The Vegetarian has a striking cover. Shallow though it seems, that was the first thing I noticed and liked about this book. It would catch my eye every time I visited my favorite local bookstore, so I would pick it up and read the dust cover again and again. The premise was interesting, and I don’t have much experience reading the works of Korean authors, but I somehow always talked myself out of buying the book. Luckily, my boyfriend unwittingly got it for me as a birthday gift, most likely because I’m a vegetarian and he thought I could relate to whatever was inside. And I’m so happy he did, because I ended up loving this book – not because of my personal food preferences, but because it is so very, very good. There are many layers to The Vegetarian, and I imagine it could be interpreted any number of ways; I’m pretty positive I could write an entire critical essay on this book. It is incredibly nuanced, and I felt a range of emotions – some identifiable, some not – while reading. I was mystified. I was hopeful. I was sad. I was genuinely frightened by the time I reached page 15 (though as someone who can’t even watch the preview of a contemporary horror movie without having nightmares, you can take that with a grain of salt). In sum, I was so moved by this book that I was compelled to write a more serious review of it.
Han Kang’s The Vegetarian is a haunting, quiet, and strange piece of literature that both frightens and fascinates from the first page. The three-part story centers around a woman named Yeong-hye whose recurring, carnivorous dreams impel her to renounce meat and and adopt a vegan lifestyle. However, as Yeong-hye becomes more detached from her physical body and the world in general, we see her lifestyle choice slowly morph into something more sinister.
Each section of the book focuses on one person in Yeong-hye’s life as he or she attempts to make sense of her radical behavior. Yeong-hye’s husband, brother-in-law, and sister are the most deeply affected by her actions, and we witness their utter and complete helplessness drive them to make a number of rash decisions, with devastating consequences. Forced to look at the ugliest parts of themselves, those closest to Yeong-hye begin to slide into their own personal versions of madness and despair.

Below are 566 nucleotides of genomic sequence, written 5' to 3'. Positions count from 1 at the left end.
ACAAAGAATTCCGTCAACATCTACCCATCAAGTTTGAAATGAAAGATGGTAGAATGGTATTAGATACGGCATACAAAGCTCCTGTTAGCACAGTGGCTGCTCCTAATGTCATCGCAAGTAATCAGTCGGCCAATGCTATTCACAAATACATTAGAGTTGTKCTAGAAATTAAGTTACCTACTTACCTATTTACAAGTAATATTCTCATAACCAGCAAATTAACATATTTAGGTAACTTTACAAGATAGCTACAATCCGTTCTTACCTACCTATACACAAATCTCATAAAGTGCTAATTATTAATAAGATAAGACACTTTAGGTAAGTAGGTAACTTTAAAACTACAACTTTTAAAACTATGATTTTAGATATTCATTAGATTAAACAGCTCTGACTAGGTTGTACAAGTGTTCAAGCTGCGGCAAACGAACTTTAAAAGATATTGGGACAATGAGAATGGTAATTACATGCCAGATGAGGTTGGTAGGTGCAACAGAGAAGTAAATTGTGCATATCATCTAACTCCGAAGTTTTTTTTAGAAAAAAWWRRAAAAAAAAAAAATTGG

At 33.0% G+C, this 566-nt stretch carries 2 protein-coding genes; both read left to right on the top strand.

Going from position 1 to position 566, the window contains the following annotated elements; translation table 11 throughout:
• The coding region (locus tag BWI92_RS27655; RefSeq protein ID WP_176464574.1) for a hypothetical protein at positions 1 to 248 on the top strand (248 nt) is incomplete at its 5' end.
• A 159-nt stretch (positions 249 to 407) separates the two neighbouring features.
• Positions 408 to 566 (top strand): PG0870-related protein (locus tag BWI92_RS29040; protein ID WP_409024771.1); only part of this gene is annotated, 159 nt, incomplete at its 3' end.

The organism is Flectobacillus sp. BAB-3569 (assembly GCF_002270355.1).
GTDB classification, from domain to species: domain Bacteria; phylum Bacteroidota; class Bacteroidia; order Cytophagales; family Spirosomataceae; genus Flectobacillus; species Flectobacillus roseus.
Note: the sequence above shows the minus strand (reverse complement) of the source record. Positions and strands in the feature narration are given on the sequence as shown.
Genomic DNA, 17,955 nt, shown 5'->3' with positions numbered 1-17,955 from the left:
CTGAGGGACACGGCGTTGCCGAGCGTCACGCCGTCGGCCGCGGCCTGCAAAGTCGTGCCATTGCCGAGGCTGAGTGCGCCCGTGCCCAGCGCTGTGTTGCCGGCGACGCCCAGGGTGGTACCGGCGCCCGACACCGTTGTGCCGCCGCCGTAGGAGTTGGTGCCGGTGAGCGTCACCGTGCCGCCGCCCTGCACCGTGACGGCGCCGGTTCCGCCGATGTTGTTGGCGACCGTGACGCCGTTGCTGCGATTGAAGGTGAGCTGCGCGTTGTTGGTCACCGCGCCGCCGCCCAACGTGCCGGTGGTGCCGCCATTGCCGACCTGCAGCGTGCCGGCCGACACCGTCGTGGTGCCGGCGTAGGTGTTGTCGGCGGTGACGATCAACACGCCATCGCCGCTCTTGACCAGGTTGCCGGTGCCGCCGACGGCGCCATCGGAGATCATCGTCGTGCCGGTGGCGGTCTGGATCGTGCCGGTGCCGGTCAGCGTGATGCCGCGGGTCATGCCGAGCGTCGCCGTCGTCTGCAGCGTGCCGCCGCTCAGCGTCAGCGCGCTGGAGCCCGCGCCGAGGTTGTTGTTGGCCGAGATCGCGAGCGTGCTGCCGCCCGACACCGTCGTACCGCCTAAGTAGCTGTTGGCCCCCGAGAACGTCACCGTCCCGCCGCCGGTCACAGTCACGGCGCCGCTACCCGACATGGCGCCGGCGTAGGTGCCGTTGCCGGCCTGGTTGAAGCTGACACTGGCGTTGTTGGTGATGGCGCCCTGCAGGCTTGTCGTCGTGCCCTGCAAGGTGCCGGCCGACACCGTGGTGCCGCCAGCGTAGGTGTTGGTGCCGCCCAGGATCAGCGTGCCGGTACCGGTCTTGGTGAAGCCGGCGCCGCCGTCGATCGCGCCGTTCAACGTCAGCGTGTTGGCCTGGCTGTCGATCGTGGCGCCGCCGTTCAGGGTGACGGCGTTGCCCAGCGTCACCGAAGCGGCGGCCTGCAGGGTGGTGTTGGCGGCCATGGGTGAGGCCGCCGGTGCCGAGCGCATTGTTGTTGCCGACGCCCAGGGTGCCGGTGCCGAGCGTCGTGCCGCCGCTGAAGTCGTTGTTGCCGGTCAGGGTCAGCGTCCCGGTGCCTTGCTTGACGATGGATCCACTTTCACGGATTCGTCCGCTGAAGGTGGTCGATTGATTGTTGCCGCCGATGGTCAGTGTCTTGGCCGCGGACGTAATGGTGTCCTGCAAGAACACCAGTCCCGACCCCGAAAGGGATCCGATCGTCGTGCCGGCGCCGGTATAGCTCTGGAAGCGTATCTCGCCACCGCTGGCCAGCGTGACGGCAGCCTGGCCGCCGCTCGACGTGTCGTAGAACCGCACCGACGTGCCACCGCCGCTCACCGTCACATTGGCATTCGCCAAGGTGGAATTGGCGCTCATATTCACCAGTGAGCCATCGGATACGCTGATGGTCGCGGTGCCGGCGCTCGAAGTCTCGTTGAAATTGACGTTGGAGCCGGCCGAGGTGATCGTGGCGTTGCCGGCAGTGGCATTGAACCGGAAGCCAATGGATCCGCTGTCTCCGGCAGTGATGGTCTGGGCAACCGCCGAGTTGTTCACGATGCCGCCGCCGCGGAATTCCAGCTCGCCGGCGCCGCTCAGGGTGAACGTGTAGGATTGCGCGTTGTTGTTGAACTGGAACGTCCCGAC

Over the course of the book, even the reader becomes estranged from Yeong-hye’s truest thoughts and motives. While she calmly slips further away from the corporeal world and deeper into the spiritual one, we learn more about the abuses Yeong-hye has faced, and how they have led to this moment in her life. The question is not whether she is losing her mind, but instead whether her method of finding and accepting her truest spiritual self is worth the cost to everyone involved.
Reading The Vegetarian is like stumbling through a dark forest teeming with unknown beasts; there is a monster lurking in the shadows, and only in the end do we truly begin to see its many rows of teeth. Kang has crafted a moving, unsettling, unpredictable story that begs to be read over and over again.
Those who enjoy magical realism, haunting story lines, and books that can (and should) be read repeatedly.